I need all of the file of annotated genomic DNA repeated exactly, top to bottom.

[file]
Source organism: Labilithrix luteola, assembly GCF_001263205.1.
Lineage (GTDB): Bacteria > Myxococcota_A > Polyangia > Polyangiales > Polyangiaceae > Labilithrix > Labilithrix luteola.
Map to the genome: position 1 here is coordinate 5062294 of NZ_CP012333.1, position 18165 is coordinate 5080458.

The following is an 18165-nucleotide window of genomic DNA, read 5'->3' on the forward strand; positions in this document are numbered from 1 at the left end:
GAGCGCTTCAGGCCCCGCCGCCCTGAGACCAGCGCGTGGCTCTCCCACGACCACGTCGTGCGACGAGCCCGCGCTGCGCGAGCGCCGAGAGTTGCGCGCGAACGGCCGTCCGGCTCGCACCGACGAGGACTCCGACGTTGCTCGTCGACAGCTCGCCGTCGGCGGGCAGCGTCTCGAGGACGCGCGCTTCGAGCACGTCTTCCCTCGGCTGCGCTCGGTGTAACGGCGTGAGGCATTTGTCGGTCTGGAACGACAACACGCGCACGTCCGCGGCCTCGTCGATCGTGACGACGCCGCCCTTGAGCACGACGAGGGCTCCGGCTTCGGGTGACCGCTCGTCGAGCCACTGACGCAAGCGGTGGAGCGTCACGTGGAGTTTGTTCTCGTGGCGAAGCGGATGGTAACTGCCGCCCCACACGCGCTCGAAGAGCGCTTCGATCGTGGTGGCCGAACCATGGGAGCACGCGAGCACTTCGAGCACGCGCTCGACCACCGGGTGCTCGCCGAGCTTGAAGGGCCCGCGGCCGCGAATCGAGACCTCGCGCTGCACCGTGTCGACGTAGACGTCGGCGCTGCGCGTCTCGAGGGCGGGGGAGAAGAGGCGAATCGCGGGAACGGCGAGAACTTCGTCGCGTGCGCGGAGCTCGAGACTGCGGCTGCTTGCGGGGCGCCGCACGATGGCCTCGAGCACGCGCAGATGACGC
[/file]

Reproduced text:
Source organism: Labilithrix luteola, assembly GCF_001263205.1.
Lineage (GTDB): Bacteria > Myxococcota_A > Polyangia > Polyangiales > Polyangiaceae > Labilithrix > Labilithrix luteola.
Map to the genome: position 1 here is coordinate 5062294 of NZ_CP012333.1, position 18165 is coordinate 5080458.

The following is an 18165-nucleotide window of genomic DNA, read 5'->3' on the forward strand; positions in this document are numbered from 1 at the left end:
GAGCGCTTCAGGCCCCGCCGCCCTGAGACCAGCGCGTGGCTCTCCCACGACCACGTCGTGCGACGAGCCCGCGCTGCGCGAGCGCCGAGAGTTGCGCGCGAACGGCCGTCCGGCTCGCACCGACGAGGACTCCGACGTTGCTCGTCGACAGCTCGCCGTCGGCGGGCAGCGTCTCGAGGACGCGCGCTTCGAGCACGTCTTCCCTCGGCTGCGCTCGGTGTAACGGCGTGAGGCATTTGTCGGTCTGGAACGACAACACGCGCACGTCCGCGGCCTCGTCGATCGTGACGACGCCGCCCTTGAGCACGACGAGGGCTCCGGCTTCGGGTGACCGCTCGTCGAGCCACTGACGCAAGCGGTGGAGCGTCACGTGGAGTTTGTTCTCGTGGCGAAGCGGATGGTAACTGCCGCCCCACACGCGCTCGAAGAGCGCTTCGATCGTGGTGGCCGAACCATGGGAGCACGCGAGCACTTCGAGCACGCGCTCGACCACCGGGTGCTCGCCGAGCTTGAAGGGCCCGCGGCCGCGAATCGAGACCTCGCGCTGCACCGTGTCGACGTAGACGTCGGCGCTGCGCGTCTCGAGGGCGGGGGAGAAGAGGCGAATCGCGGGAACGGCGAGAACTTCGTCGCGTGCGCGGAGCTCGAGACTGCGGCTGCTTGCGGGGCGCCGCACGATGGCCTCGAGCACGCGCAGATGACGC